|Date of Birth||September 5, 1892|
|Place of Birth||Toronto, Ontario|
|Next of Kin||Gerrie McLeod, 448 Greenwood Place, Winnipeg, Manitoba|
|Trade / Calling||Accountant|
|Service Record||Link to Service Record|
|Battalion||Canadian Record Office|
|Force||Canadian Expeditionary Force|
|Enlisted / Conscripted||Enlisted|
|Date of Enlistment||March 16, 1916|
|Age at Enlistment||23|
|Theatre of Service||Europe|
|Prisoner of War||No|
|Date of Death||June 22, 1938|
|Age at Death||45|
|Buried At||Lake of the Woods Cemetery, Kenora, Ontario|
James Norman McLeod was born on 5 September 1892 in Toronto, Ontario. His parents Samuel James and Winnifred Victoria (née Jones) McLeod had married in Toronto in 1885. Samuel’s occupation over the years was listed as bookkeeper. Children born to the family in Toronto were Dorothy Marie (1885-1958), John Keith (1889), Norman, Janet Blanche (1894-1895), and Samuel Nelson (1896-1978). By 1903 the family had moved to Winnipeg, Manitoba where two more children were added to the family, Marie Lucille (1903-1982), and Winnifred Laura (1904-1994). Sadly, Norman’s father Samuel died in March of 1904, four months before the birth of his last daughter.
On 26 September 1914, in Winnipeg, Norman married May Jeanette ‘Gerrie’ Bathie. Born in Winnipeg in 1893, Gerrie was the daughter of William and May (née Erskine) Bathie. With occupation given as accountant and his wife Gerrie as next of kin, Norman signed his attestation papers in Winnipeg on 16 March 1916. For active Militia he gave the 34th Fort Garry Horse. As a Sergeant with the 222nd Battalion, Norman embarked from Halifax for overseas on the Olympic on 14 November 1916.
Once in England Norman was transferred to the 19th Reserve Battalion and then in late March of 1917, reverting to Private, to the 1st Canadian Mounted Rifles. Landing in France in September of 1915, the 1st Canadian Mounted Rifles were to serve at Mount Sorrell, the Somme 1916, Flers-Courcelette, Ancre Heights, Arras 1917, 1918, Vimy 1917, Hill 70, Ypres 1917, Passchendaele, Amiens, Scarpe 1918, Hindenburg Line, Canal du Nord, Cambrai 1918 and Valenciennes.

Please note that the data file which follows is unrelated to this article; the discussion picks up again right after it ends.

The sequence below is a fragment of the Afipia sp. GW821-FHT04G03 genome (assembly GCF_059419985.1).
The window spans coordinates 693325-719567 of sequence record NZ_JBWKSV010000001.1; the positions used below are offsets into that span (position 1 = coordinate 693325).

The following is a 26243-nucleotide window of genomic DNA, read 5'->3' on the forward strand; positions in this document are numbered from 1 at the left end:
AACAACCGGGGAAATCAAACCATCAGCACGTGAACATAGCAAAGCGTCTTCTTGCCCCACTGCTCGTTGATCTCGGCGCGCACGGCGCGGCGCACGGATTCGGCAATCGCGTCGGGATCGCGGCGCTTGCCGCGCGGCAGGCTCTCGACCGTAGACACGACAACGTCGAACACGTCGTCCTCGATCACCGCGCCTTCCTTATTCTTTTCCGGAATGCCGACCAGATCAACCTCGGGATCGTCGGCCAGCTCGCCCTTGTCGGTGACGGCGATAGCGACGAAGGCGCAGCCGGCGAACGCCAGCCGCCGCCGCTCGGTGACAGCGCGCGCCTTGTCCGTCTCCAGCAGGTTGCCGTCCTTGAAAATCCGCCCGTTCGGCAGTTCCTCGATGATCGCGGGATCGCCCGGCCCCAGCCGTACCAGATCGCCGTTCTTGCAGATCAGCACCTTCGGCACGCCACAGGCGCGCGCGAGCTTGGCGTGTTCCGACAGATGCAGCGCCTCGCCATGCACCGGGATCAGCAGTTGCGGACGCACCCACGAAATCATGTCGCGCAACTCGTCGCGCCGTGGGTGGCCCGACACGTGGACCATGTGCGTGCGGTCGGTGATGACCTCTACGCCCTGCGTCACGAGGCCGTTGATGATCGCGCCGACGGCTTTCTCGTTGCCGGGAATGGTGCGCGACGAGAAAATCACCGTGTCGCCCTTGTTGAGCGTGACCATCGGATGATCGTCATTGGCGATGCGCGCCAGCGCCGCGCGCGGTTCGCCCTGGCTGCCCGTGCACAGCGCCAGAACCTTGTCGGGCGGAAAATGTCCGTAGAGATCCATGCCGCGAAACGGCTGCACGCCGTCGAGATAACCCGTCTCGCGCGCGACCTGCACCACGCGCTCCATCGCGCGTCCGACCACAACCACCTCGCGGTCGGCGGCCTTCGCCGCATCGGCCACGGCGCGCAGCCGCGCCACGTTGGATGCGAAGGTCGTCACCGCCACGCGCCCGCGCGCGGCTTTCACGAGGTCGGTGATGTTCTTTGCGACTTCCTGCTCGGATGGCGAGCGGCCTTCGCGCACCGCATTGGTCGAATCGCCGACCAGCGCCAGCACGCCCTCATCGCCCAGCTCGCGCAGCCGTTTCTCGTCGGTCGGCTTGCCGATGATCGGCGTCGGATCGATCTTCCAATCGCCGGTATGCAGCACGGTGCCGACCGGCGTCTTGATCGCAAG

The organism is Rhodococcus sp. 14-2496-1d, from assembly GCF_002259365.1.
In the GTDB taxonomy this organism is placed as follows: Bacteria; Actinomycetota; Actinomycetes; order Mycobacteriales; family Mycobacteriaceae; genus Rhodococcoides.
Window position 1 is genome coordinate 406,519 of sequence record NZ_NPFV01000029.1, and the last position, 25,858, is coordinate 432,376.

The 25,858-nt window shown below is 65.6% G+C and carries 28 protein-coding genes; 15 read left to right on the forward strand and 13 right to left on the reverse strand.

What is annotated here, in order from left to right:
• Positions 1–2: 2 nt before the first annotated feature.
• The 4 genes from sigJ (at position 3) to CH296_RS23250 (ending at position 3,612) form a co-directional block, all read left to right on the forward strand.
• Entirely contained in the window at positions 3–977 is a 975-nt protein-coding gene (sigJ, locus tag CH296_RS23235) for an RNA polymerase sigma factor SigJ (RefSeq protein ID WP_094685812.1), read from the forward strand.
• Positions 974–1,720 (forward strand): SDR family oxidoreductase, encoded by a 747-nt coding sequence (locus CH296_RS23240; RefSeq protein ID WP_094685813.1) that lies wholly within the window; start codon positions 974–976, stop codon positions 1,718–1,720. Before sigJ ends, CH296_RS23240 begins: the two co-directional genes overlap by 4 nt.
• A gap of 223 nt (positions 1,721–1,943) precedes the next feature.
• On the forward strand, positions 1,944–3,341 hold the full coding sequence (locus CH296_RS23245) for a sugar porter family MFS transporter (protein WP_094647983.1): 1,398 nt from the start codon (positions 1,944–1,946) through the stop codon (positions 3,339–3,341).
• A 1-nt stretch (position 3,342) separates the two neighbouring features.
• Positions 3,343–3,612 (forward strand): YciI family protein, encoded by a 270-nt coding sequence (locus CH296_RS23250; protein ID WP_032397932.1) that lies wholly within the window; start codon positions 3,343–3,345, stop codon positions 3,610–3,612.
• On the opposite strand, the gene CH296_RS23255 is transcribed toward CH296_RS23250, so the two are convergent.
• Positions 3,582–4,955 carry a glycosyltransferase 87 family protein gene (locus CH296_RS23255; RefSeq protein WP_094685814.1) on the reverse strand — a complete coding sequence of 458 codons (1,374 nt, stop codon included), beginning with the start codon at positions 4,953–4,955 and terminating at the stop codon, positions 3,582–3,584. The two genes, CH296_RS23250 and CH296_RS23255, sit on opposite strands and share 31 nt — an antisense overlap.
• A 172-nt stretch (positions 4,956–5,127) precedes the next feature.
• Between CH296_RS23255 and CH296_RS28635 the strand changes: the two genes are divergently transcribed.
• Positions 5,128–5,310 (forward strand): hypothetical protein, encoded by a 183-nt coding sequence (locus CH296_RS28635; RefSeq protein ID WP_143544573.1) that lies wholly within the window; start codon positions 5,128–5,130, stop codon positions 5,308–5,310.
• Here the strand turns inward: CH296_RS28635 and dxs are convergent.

Norman was granted a Good Conduct Badge in March of 1918. In late July he was struck off strength to the Canadian Corps Survey Section. Organized in France in May 1918, the Canadian Corps Survey Section, Canadian Engineers, was formed by absorbing the Corps Topographic and Intelligence Observation Sections. Duties were mainly flash-spotting and the accurate setting of battery positions. In November 1918 Norman was attached to the Canadian Section 3rd Echelon General Headquarters. The three echelons were for units that were not part of and didn’t take orders from one of the four Canadian Divisions. The 3rd Echelon included ‘transport and other units that remained permanently in the rear of the fighting lines, at base camps, depots, hospitals, etc.’ In February of 1919 Norman was transferred to the Canadian Records List, remaining attached to the 3rd Echelon. On the first of March he was promoted to Corporal in France. In May he was taken on strength with the Canadian Record Office and appointed Acting Sergeant at Witley that June. Returning to Canada in early July, Norman was discharged from service due to demobilization on the 12th in Montreal.
After the war Norman returned to Winnipeg to work for the Atlas Insurance Company. It is likely that he and Gerrie moved to Chicago and that the marriage ended in divorce as they both later remarried in Chicago, Norman in 1926. Norman’s second wife Josephine Sidebottom was the daughter of Reynold and Annie Sidebottom and had been born in 1901 in Medicine Hat, Alberta. By the early 1930’s Norman and Josephine had opened a tourist camp, Sioux Point Lodge, near Sioux Narrows in northwestern Ontario. Later renamed Red Indian Lodge, the camp is still in operation today. He also had the first store in Sioux Narrows where later the Northland Camp and Restaurant was built. Norman was a member of the Northern Light Masonic Lodge, the Carleton Club, and Pine Ridge Golf Club in Winnipeg. He was also a member of the St Stephens Broadway Church.
Predeceased by Josephine in 1937, Norman died on 22 June 1938 at the lodge. At the time of his death he was survived by his mother Winnifred of Winnipeg, brothers John of Toronto and Nelson of Winnipeg, and sisters Dorothy (Robert) McRae and Lucille of Winnipeg and Winnie (Frank) Lindsay of Whitefish Bay, Sioux Narrows. Josephine and Norman are interred in the Lake of the Woods Cemetery in Kenora.
Both of Norman’s brothers served during the war. With occupation given as clerk, John Keith enlisted at Camp Sewell in July of 1915. His service number indicates that he was with the A Section of the No 1 Field Ambulance Depot. Further details of his service are unknown. Samuel Nelson, also a clerk, enlisted with the 190th Battalion in Winnipeg in March of 1916. At some point while overseas he was transferred to the 44th Battalion. John and Nelson returned to Canada after the war.
by Judy Stockham
photograph of Norman from Beyond the Bridge: Sioux Narrows